Part memoir, part self-improvement text, part professional advisory, this often-moving book by Professor Lawrence T. Force implicitly and explicitly delivers for caregivers what its subtitle promises: key tips for survival, strength and patience. Pay attention: many (perhaps most) of us will be in the caregiver role, if we are not there already.
I first met Larry Force at a symposium on alternatives for care for seniors, held at local library. His keynote talk was impressive in its wisdom and its obvious caring. As a gerontologist, Dr. Force has decades of experience in the field, with particular emphasis on victims of Alzheimer’s, including his dear mother. His doctoral study, almost four decades ago, centered on the behavior of family members in accessing adult day care for their relatives. I was flattered to be invited subsequently to speak to his class about being an advocate for patients and about being a caregiver myself.
Dr. Force has written numerous professional articles, including one in which he described, as he does here, four styles of caregiving: the Hero (who does it courageously and without complaint), the Martyr (who grudgingly supplies help while bemoaning being a caregiver), the Snake (who slithers away from the situation) and the Devastated (who can barely help, due to overwhelming grief over the predicament of their loved one). The case histories he summarizes make the reader hope to be in the Hero category, while recognizing what that may entail.
Subsequently, he and his colleagues have also identified the Wolves (who swarm in, take control and isolate the patient from the family) and the Liquidators (whose concern is not the patient but the patient’s assets).
Dr. Force notes that every day, in the USA, 10,000 people turn 65, many of whom will need a period of prolonged care before they die. That care is likely to be provided by a spouse or a child and eventually a nursing home.
On the subject of nursing homes, it encouraged me to learn of the excellent experience Dr. Force and his family had regarding the care for several years of his mother in a Catholic facility New York, and his thank-you letter to that organization is a model of its genre.
It’s all about you, he emphasizes. “You cannot take care of someone else or be present for someone else if you aren’t taking care of yourself.” Caregiving includes paying attention to your own well-being.
Part of his experience was nearly dying, “a yearlong odyssey that would change my life.” Bedridden for months, he was urged by a friend to change his thinking radically, to view himself as “competent, in control, healthy, strong….” He had been introduced to the healing power of mental imagery, a power that can benefit both the cared for and the caregiver. It led to his becoming certified in hypnotherapy and re-orienting his practice to include cognitive, wellness, and exercise elements. Often, diet and exercise produce big improvements in well-being.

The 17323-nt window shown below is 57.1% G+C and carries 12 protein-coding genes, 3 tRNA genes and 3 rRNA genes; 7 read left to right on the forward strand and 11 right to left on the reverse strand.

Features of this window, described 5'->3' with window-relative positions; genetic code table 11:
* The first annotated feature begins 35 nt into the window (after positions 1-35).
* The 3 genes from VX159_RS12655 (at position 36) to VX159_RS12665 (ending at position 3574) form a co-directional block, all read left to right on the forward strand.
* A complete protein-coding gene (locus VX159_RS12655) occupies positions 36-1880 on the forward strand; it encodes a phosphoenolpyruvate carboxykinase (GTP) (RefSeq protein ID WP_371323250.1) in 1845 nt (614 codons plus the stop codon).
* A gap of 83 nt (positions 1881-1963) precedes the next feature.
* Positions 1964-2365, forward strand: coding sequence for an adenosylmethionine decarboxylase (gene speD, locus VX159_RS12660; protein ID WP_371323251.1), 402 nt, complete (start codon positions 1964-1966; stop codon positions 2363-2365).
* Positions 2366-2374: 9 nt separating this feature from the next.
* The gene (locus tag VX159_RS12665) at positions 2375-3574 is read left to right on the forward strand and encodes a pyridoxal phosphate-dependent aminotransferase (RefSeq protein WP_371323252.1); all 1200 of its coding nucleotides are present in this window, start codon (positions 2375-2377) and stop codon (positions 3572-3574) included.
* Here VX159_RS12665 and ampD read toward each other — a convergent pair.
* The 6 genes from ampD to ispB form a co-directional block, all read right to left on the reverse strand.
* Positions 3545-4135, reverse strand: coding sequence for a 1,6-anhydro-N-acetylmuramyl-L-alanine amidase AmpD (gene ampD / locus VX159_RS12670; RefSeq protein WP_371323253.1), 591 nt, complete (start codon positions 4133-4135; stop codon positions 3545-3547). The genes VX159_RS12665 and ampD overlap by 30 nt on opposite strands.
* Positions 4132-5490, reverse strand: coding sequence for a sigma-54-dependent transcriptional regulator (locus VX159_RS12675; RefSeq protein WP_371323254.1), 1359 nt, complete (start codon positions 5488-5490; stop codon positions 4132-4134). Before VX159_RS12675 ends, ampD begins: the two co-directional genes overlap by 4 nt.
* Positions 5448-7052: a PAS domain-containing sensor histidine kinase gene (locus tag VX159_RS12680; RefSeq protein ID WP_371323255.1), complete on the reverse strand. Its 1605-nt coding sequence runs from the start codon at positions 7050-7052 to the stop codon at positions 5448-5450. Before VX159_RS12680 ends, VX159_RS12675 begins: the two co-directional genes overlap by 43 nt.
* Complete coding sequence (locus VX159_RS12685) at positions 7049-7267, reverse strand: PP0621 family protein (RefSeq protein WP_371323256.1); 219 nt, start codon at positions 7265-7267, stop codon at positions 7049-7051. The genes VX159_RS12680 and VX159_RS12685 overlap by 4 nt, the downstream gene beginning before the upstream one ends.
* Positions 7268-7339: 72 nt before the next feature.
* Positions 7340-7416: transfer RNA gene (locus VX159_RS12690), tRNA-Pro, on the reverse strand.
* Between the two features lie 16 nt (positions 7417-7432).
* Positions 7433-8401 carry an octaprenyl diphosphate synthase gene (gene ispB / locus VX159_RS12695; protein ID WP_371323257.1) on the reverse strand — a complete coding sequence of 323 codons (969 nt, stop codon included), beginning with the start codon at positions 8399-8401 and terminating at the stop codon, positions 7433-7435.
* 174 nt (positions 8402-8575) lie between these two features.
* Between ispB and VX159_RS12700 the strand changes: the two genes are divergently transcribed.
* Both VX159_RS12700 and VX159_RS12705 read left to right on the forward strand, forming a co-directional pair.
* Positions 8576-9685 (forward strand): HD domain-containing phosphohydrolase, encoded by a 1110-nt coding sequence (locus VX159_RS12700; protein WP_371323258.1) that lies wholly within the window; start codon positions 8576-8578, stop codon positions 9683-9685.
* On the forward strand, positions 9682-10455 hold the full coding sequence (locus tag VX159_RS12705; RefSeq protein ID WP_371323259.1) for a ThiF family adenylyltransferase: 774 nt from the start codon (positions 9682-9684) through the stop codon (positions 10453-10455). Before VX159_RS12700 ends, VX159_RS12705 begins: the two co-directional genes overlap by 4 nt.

Mentally, we are at our best when we are neither dwelling in the past nor worrying about the future, but experiencing and observing and being mindful of the present. Dr. Force discusses mindfulness and exercise (including structured breathing) and imagery/visualization. We want to establish beneficial habits and eliminate harmful ones. If we are aware we are repeating self-defeating habits, we are on the way to erasing them. He offers a detailed how-to guide to enhanced relaxation and imagery.
The book includes several short pieces by other caregivers, emphasizing the variety of situations and experiences, yet reinforcing the point that if the caregiver is not careful of self, he or she will not be able to continue to supply support when it is needed.
In his practice, Dr. Force applies “Holistic triage…natural supports to enhance cognitive (thinking and imagery), energy (nutrition, wellness and spirituality), and movement (exercise, strength building, yoga, Pilates, and breath work)… [and] internal reflection.” This discussion takes the book beyond do-it-yourself, but we are encouraged to do much of this on our own: “Change what can be changed.”
While upbeat in tone and prescriptions, the book includes some very touching material, including M.J.’s story, about the nearly impossible situation she has been managing at home, trying to keep from having to put her cognitively impaired husband into a nursing facility. Declining health aggravated by medical errors have put their lives into a tailspin. There may not be a solution to her situation, but we read it and think, “I wish her well. Thank God, I’m not M.J.”
Chapter 10 discusses nutrition and exercise, with input from registered dietician Louise Turino. To have a sound mind in a sound body, you have to eat right and exercise. Lots of information is presented, though I skimmed it, as I think I already know how to eat and exercise. I did particularly like this quote from the Mayo Clinic, “Exercise is meditation in motion.”
The book ends with a helpful “Resource Section,” giving annotated links to organization web sites, with descriptions of what each contains.
As a long-time caregiver myself, I strongly recommend this book for others who rise to this sometimes-herculean challenge.